Bursa is located in the northwest of the Anatolian area of Turkey, southeast of the Marmara Sea. It is the one of the most populous cities in Turkey, with a population of over 2.5 million, and one of the country's most industrialised metropolitan centres.
The history of the region goes all the way back to the Chalolithic era (5000-3500 BC). Later, after the Roman empire was divided into two in 395 AD, it came under the rule of the Byzantines. Then, following the conquer of Ottoman Empire, it became the capital of the Ottoman State between 1326 and 1365. The city was referred to as 'Hüdavendigar' (meaning 'God's Gift') during this period.
Ulu Cami is the largest mosque in Bursa and a landmark of early Ottoman architecture, which carried many elements from Seljuk architecture.
Bursa is symbolised by Mount Uludağ, which is a national park and the most famous ski resort in Turkey. In terms of historical places; the mausoleums of the early Ottoman sultans are located here. Besides, the thermal baths of the city have also become famous as they have been used since Roman times. Within the Bursa, the towns of İznik (Nicaea), Mudanya and Cumalıkızık village are especially notable for their history, ceramics and important monuments.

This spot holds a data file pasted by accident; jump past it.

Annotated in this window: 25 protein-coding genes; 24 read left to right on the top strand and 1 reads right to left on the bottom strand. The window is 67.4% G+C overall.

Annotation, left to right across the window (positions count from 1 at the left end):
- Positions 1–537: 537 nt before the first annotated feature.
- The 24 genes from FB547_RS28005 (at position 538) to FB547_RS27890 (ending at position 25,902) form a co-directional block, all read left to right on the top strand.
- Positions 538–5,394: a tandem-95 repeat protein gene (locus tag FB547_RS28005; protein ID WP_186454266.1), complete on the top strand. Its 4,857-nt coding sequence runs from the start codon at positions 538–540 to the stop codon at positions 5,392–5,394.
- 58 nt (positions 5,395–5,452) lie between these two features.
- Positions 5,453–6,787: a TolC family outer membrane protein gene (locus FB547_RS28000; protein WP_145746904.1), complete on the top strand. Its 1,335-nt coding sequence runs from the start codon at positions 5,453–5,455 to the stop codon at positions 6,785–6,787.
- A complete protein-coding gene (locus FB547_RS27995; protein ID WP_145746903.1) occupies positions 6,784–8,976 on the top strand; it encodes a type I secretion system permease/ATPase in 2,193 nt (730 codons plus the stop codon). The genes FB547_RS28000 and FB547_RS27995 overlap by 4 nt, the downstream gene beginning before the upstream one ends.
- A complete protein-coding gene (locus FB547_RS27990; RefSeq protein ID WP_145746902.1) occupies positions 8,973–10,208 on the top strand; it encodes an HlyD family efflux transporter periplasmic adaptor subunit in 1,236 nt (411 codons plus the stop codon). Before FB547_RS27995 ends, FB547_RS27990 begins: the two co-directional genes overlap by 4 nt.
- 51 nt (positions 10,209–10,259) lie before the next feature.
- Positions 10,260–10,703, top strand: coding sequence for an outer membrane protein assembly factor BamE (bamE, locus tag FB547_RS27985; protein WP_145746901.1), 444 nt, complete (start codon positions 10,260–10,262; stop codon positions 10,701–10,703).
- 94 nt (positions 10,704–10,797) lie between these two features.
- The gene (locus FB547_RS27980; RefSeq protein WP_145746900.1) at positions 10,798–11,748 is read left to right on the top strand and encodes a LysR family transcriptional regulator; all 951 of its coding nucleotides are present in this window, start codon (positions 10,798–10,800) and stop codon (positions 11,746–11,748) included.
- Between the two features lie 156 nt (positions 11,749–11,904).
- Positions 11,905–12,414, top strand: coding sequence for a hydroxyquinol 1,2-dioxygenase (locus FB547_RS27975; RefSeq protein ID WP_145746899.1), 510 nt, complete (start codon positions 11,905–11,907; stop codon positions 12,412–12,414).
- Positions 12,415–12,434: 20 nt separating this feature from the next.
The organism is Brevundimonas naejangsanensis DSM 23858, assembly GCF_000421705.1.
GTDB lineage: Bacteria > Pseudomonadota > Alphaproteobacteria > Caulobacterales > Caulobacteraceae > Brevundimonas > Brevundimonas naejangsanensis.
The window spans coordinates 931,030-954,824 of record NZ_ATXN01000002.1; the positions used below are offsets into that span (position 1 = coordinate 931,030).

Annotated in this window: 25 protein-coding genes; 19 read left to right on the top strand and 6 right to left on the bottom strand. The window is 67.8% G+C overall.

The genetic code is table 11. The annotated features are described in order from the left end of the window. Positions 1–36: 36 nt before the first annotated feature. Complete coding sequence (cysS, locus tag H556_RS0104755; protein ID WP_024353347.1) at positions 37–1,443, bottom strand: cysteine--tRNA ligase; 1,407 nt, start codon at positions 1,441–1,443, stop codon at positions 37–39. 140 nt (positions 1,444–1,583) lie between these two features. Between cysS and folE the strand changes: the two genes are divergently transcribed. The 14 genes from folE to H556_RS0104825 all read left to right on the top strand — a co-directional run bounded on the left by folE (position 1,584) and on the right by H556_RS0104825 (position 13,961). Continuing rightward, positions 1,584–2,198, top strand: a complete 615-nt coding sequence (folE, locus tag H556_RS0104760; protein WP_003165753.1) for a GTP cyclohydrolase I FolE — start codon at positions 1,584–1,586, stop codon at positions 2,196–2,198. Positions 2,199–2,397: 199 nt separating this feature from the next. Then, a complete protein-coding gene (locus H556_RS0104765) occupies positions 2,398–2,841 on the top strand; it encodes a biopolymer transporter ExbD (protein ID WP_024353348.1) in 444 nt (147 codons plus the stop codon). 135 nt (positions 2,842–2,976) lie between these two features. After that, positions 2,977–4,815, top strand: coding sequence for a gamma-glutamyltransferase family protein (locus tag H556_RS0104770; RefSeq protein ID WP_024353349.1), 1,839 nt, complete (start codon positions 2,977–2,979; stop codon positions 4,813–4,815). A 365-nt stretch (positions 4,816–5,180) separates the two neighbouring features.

Bursa is also home to some of the most famous Turkish couisine such as İskender Kebap, İnegöl Köfte (meatballs), chesnut candies and Kemalpaşa Dessert.
The city’s most popular professional club is Bursaspor, who became the fifth champions of Turkey after winning the Super League title for the first time in their history in the 2009/10 season.
Bursaspor’s home stadium, the Bursa Ataturk Stadium, has hosted many historic victories for Turkey's national team such as the win over the Netherlands in 1998 FIFA World Cup qualifying, defeating Germany in the UEFA EURO 2000 preliminaries and securing a EURO 2000 finals place against Republic of Ireland.